The Impact of the ‘Austrian’ Mutation of the Amyloid Precursor Protein Transmembrane Helix is Communicated to the Hinge Region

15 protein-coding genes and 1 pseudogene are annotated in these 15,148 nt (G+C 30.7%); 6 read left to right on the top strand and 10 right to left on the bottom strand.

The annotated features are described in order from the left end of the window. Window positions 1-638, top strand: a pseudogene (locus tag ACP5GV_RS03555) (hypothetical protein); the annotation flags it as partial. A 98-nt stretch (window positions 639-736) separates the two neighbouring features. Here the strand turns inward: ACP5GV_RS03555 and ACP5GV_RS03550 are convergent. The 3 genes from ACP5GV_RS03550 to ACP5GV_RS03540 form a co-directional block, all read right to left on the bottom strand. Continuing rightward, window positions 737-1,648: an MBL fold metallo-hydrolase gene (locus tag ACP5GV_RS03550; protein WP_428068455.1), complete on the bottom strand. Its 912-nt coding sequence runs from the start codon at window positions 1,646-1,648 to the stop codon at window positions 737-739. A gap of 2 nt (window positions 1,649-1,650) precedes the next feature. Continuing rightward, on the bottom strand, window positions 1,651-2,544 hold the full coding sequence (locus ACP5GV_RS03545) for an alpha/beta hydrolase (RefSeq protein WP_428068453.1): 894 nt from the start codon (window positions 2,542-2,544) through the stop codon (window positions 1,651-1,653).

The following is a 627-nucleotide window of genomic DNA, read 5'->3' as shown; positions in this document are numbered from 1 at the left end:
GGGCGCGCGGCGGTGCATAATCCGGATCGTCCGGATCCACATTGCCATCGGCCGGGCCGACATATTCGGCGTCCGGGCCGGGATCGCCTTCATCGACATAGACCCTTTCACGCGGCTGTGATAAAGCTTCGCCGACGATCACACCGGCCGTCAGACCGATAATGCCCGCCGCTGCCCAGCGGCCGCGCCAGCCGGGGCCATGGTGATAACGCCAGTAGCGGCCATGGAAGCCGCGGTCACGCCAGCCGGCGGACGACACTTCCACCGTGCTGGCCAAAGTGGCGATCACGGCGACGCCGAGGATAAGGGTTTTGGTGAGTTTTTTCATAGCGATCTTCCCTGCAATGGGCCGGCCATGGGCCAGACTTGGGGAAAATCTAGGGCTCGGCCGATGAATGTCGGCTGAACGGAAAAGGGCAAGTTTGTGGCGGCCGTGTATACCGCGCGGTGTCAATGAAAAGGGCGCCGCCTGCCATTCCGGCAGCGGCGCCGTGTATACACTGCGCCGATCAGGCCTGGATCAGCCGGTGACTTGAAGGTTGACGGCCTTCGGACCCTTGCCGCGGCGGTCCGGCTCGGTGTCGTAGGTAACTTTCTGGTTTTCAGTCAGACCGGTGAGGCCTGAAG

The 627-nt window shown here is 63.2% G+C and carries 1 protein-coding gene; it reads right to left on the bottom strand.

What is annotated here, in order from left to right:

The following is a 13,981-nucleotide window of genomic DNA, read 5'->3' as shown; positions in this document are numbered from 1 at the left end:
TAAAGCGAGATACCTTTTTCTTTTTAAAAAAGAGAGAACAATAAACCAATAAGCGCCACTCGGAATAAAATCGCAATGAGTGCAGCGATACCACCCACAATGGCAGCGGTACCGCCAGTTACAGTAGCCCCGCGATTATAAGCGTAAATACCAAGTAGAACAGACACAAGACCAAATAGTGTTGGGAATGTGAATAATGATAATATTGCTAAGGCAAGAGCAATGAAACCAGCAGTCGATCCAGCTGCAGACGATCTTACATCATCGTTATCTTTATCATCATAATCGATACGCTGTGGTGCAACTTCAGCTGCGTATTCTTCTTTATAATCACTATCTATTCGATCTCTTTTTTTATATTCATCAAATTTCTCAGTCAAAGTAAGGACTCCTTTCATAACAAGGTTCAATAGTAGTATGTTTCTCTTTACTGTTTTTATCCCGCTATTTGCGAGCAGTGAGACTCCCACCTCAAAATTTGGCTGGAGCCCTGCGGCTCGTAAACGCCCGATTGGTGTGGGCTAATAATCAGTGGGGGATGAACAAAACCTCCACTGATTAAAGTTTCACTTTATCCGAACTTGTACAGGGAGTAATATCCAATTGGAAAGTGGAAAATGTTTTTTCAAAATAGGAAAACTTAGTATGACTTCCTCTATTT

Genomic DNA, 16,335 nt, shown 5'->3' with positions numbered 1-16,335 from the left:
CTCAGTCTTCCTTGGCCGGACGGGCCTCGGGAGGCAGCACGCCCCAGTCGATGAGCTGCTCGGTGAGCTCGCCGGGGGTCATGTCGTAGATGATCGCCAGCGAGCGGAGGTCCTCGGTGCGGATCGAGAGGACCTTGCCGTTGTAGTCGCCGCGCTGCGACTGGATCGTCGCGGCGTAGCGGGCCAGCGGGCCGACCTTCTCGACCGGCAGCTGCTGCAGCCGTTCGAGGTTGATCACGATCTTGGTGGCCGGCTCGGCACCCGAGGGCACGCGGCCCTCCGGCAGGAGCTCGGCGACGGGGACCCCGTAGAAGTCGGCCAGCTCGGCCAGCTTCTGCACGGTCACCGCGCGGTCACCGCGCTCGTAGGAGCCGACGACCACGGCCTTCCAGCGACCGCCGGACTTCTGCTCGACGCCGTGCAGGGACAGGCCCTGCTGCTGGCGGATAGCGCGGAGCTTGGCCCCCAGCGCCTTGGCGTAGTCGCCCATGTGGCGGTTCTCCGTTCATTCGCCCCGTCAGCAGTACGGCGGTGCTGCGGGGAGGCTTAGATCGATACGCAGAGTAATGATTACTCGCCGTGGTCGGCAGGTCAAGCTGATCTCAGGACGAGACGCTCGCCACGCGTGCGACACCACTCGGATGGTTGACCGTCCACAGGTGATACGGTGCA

The transmembrane helix of the amyloid precursor protein is subject to proteolytic cleavages by γ-secretase at different sites resulting in Aβ peptides of different length and toxicity. A number of point mutations within this transmembrane helix alter the cleavage pattern thus enhancing production of toxic Aβ peptide species that are at the root of familial Alzheimer's disease. Here, we investigated how one of the most devastating mutations, the ‘Austrian’ mutation T43I, affects this transmembrane helix. Site-resolved deuterium/hydrogen amide exchange experiments reveal that the mutation destabilizes amide hydrogen bonds in the hinge which connects dimerization and cleavage regions. Weaker intrahelical hydrogen bonds at the hinge may enhance helix bending and thereby affect recognition of the transmembrane substrate by the enzyme and/or presentation of its cleavage sites to the catalytic cleft.